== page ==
Storytelling school

Taste of Storytelling offers insight into 25th annual Azalea Storytelling Festival – LaGrange Daily News

Three local and visiting storytellers charmed dozens of LaGrange residents on Sunday as they introduced them to the art of storytelling during A Taste of Storytelling, an annual prelude to the 25th annual Azalea Storytelling Festival.

The event, held at First Presbyterian on Broad Street, was a smaller gathering than the annual festival held at LaGrange College’s Callaway Auditorium each March, but featured talented and witty storytellers that touched the cords of the participants.

“It whets everyone’s appetite [the festival] and get them ready for the main event,” said Azalea Storytelling Festival planning committee member Carol Cain.

A Taste of Storytelling featured regional storytellers Andy Russel and Jane Owen Cunningham and local cashier Felecia Moore, who shared renditions of experiences from their lives that left listeners laughing and amazed.

Moore, Archives Specialist at the Suber Archives at Lewis Library at LaGrange College, shared her experience interviewing a group of sisters, Annie Lee Gunn, Marie Gunn and Miss Reasie Gunn, who worked together in the LaGrange cafeteria College for over 30 years.

Moore first learned of the idea for the story from a Facebook post from Kenneth McCamey, who thanked the women for helping him throughout his time at LaGrange College.

“McCamey told me that the reason he was so grateful to them was that they would make sure that whenever he came to the cafeteria with no money…they would always make sure he always had a meal,” Moore said. “They took money from other cafeteria workers and made sure he had enough to pay for his meal.”

Moore interviewed them for his preservation project and learned not only of their close connection to the students they nurtured daily, but also of the relationship they had with a former LaGrange College president, Stuart Gunthrey, and his family. The family visited them during vacations for several years, Moore noted.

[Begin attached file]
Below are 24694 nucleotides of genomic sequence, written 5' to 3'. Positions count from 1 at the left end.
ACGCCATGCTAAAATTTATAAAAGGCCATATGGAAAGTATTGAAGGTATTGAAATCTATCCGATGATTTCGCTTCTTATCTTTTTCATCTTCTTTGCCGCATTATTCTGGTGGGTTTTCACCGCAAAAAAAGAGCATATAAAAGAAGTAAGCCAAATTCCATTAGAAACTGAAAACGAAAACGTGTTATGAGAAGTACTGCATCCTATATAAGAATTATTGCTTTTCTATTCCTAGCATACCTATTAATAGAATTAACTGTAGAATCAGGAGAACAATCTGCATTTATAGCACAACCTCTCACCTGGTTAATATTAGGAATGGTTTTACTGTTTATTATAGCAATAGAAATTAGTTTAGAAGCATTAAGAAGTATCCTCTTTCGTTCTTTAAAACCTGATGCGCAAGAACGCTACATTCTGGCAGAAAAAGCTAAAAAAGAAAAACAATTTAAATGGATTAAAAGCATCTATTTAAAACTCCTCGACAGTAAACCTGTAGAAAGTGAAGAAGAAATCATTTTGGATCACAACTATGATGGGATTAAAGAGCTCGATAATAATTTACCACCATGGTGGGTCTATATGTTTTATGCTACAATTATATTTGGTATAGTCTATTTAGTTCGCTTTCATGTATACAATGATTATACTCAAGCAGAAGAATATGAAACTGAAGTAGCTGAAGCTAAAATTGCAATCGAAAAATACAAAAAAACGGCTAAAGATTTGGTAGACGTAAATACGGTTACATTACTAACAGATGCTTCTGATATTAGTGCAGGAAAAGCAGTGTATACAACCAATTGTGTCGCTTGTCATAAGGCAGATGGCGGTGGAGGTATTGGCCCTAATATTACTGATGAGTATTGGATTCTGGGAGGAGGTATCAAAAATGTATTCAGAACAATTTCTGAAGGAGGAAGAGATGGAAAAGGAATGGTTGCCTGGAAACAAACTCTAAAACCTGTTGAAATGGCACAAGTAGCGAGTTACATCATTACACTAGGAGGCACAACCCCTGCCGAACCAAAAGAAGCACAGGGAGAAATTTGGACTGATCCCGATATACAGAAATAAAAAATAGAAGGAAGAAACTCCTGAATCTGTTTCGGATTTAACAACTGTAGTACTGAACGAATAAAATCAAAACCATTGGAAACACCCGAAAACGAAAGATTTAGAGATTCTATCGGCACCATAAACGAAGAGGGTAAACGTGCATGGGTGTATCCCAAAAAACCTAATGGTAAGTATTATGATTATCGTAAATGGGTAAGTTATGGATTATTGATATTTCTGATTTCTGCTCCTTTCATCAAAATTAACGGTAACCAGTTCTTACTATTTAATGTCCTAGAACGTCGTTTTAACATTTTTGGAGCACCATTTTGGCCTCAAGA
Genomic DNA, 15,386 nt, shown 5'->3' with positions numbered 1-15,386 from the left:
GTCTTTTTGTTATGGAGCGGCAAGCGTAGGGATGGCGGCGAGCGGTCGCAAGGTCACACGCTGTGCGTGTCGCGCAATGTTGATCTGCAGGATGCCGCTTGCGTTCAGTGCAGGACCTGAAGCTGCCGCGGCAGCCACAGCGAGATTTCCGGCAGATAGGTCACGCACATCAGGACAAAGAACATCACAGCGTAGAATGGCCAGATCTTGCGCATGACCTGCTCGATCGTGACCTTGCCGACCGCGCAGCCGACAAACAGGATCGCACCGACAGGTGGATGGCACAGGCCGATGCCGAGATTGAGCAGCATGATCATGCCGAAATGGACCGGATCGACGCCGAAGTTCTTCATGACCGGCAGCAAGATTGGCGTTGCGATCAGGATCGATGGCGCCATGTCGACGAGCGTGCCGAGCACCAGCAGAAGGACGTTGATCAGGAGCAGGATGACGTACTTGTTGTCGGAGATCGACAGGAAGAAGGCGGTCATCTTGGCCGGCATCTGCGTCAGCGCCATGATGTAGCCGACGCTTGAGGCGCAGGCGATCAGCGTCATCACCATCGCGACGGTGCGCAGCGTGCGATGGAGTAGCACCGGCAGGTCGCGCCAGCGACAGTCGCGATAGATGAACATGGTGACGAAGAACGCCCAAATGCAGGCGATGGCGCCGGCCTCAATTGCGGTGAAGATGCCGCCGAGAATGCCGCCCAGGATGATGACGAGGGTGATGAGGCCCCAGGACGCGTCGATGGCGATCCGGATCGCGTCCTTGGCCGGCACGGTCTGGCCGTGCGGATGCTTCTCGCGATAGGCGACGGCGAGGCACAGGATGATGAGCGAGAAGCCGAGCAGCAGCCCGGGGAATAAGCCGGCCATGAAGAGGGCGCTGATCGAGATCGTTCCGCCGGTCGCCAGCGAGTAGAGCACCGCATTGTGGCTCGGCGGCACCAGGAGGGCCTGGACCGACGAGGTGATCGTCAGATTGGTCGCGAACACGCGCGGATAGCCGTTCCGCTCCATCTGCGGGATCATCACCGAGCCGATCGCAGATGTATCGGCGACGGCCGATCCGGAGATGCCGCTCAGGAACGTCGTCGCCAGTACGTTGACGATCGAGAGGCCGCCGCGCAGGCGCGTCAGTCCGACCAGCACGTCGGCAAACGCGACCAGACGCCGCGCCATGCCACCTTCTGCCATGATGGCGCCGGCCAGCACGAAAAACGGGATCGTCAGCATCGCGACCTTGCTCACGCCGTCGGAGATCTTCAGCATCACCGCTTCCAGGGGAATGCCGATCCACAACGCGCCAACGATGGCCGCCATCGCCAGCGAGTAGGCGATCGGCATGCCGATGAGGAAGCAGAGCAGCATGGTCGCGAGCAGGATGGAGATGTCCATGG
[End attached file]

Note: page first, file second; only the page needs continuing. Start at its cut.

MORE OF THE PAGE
“I found it so sweet that they were dealing with Mr. McCamey. I was wondering how many other students they were taking care of [in the same way,]”, Moore said. “There were people who looked after them in much the same way.”

Cunningham, a national storyteller who has participated in several storytelling events, told two stories centered on her childhood in her rural Mississippi hometown. The first featured a young Cunningham’s dilemma of having a “simple Jane” type name, in particular that she envied her fellow freshmen for having “long and beautiful” first and last names, which she lacked .

The second detailed the close relationship between Cunningham, his older sister and his parents. In her account, Cunningham described a time when she and her sister seemed to go back and forth with low-stakes teasing that almost resulted in the sisters receiving a change from their parents. However, Cunningham closed the story with a note that her older sister always watched over her and ended most evenings sharing a bed with her.

“She looked at me from her room. We were right across from each other, and she said, ‘Jane, do you want me to read to you?’ And I slept with my big sister,” Cunningham said in closing.

With the event falling on the eve of Valentine’s Day, Russell, a national storyteller and musician, decided to first tell a love story about how his parents fell in love.

Her parents had attended high school together, Russell said, but didn’t start dating in earnest until her mother was in college and her father was in the military. After a series of dates, including a shockingly unchaperoned one, Russell’s parents got engaged and have since been married for 68 years.

“I asked my mother when the two [them] started dating, how did you [they] know it was serious,” Russel said. “She looked at me and said ‘Oh it was serious from the start.’ And then my 90 year old mother giggled like a school girl and just for a moment I saw my mother from almost 70 years ago She smiled and leaned forward and said, “I think it’s still pretty serious.”

With the full-scale event just two weeks away, Cain said the committee plans to hold the festival at full capacity in its traditional space at Callaway Auditorium. The festival was held last year in a lesser capacity at the First United Methodist Church.

The Azalea Storytelling Festival will take place on March 4, 5 and 6. The Friends of LaGrange Memorial Library sponsored A Taste of Storytelling.